Harvey Norman Business Analysis

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Contents Executive Summary 3 Introduction 4 Current Strategic Position 4 Figure One: Financial Analysis for Harvey Norman 5 External Factors 6 PESTLE Analysis 6 Economic Forces 6 Technological Forces 6 Political-Legal Forces 6 Ecological/Environmental forces 7 Socio-cultural forces 7 Porters Five Forces 7 Figure Two: Porters Five Forces 7 Figure Three: External Factor Analysis Summary 8 Internal Analysis 8 Figure Four: Internal Factor Analysis Summary 9 Recommendations 10 Conclusion 11 Executive Summary Harvey Norman Holding Pty Ltd (HNH) in June 2012 delivered a net profit of $227.41 million, a decrease of 39.2% from the previous year (HNH Annual Report 2012). Clearly the…show more content…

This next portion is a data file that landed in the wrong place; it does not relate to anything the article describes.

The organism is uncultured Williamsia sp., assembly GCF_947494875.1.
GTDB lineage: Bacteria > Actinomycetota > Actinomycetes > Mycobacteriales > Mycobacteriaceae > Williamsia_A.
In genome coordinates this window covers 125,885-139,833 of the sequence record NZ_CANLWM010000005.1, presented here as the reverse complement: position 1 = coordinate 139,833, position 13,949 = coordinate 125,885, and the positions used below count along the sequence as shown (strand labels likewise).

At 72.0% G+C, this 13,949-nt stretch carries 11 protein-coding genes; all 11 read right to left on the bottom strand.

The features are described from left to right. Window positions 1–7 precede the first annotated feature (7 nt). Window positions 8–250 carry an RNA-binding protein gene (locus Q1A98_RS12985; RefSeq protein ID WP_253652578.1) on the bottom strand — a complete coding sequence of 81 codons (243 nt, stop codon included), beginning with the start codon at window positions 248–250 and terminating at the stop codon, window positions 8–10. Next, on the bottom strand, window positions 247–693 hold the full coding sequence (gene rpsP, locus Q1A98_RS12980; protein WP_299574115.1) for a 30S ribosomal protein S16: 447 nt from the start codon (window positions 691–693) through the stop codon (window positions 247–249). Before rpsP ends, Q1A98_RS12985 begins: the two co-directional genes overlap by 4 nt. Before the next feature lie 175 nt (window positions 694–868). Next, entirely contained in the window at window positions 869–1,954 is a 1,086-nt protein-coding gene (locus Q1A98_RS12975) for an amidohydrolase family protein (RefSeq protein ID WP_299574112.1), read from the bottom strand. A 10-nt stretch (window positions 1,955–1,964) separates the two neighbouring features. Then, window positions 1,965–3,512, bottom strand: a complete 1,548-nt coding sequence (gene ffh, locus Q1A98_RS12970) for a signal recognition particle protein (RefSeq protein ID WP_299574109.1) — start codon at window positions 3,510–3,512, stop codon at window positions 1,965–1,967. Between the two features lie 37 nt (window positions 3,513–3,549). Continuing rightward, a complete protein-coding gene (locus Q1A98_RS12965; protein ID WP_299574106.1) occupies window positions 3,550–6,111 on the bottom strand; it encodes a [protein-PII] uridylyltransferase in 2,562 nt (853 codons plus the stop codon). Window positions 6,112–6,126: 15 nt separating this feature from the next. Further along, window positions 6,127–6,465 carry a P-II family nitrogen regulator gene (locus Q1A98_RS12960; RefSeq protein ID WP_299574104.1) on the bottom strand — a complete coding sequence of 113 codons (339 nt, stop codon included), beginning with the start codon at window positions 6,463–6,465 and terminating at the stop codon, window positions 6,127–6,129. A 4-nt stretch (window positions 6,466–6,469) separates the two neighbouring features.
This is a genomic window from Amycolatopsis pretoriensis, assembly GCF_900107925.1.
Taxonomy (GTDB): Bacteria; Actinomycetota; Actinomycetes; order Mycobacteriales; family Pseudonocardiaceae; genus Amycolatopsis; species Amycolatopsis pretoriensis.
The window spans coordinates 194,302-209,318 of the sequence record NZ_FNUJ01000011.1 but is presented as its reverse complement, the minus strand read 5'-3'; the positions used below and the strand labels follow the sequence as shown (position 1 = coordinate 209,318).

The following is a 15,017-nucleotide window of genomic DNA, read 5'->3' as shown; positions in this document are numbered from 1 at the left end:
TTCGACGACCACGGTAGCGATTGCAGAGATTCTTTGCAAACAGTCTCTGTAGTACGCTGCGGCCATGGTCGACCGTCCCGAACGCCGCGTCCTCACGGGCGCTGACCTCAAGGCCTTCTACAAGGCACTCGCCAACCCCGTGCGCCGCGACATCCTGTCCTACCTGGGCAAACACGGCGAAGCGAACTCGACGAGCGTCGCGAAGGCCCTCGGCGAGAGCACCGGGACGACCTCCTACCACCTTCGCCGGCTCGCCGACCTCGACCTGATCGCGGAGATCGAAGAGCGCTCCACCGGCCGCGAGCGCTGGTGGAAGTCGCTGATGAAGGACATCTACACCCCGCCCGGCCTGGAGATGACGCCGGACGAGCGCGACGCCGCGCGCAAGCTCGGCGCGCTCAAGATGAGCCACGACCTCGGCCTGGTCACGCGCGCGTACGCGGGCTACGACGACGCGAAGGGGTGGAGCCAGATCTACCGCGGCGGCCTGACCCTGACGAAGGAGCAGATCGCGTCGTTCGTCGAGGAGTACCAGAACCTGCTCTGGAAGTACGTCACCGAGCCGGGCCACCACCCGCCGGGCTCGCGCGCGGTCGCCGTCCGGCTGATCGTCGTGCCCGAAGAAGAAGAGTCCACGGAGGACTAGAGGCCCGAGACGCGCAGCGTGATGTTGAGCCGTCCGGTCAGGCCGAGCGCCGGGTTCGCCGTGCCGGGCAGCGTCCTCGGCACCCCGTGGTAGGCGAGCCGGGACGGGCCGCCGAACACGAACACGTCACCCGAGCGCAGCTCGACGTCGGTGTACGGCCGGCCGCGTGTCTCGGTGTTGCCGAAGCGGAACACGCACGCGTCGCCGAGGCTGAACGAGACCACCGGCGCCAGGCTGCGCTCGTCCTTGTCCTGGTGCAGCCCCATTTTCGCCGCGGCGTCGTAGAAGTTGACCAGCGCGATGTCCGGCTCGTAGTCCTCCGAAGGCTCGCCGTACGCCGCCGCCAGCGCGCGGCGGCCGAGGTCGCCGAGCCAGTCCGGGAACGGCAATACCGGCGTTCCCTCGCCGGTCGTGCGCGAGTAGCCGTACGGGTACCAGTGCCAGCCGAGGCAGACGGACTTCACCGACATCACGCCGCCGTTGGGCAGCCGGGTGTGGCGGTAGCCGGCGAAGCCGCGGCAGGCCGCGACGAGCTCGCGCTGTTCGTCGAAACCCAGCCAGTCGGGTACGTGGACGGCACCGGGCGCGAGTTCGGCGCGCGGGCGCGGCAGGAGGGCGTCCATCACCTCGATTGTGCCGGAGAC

HNH’s Chairman was also out of touch with current trends and refused to acknowledge the internet as a sales channel let alone a mobile-commerce (Reidy 2013). HNH’s new strategic slogan of “click, pay and collect” supports the businesses commitment to become more viable and robust in a complex and difficult market (Reidy, 2013). The Omni-Channel strategy HNH implemented in 2012 includes (HNH Annual Report 2012, p. 4): 1. The ability to diversify product offerings to franchise operations, 2. Strong balance sheet underpinned by real, tangible property assets, 3. Strong asset position and working capital allows to conservatively manage the debt levels, 4. The digital, store and distribution centre channels are fully integrated. The business challenge retailers are coming to terms with is that the supply chain model was based on fulfilling consumer demands within stores (Baird & Kilcourse 2011). With the entrant of virtual technology increasing the knowledge and expectations of consumers, traditional strategies are largely missing out on consumer demands. The opportunity for the retail industry is to develop a clear pathway for consumers through the infinite channels to ensure the end result is a purchase within its stores. As studies show that 95% of all purchases by the consumer are still within a ‘bricks and mortar’ store (Baird & Kilcourse 2011). The below chart displays

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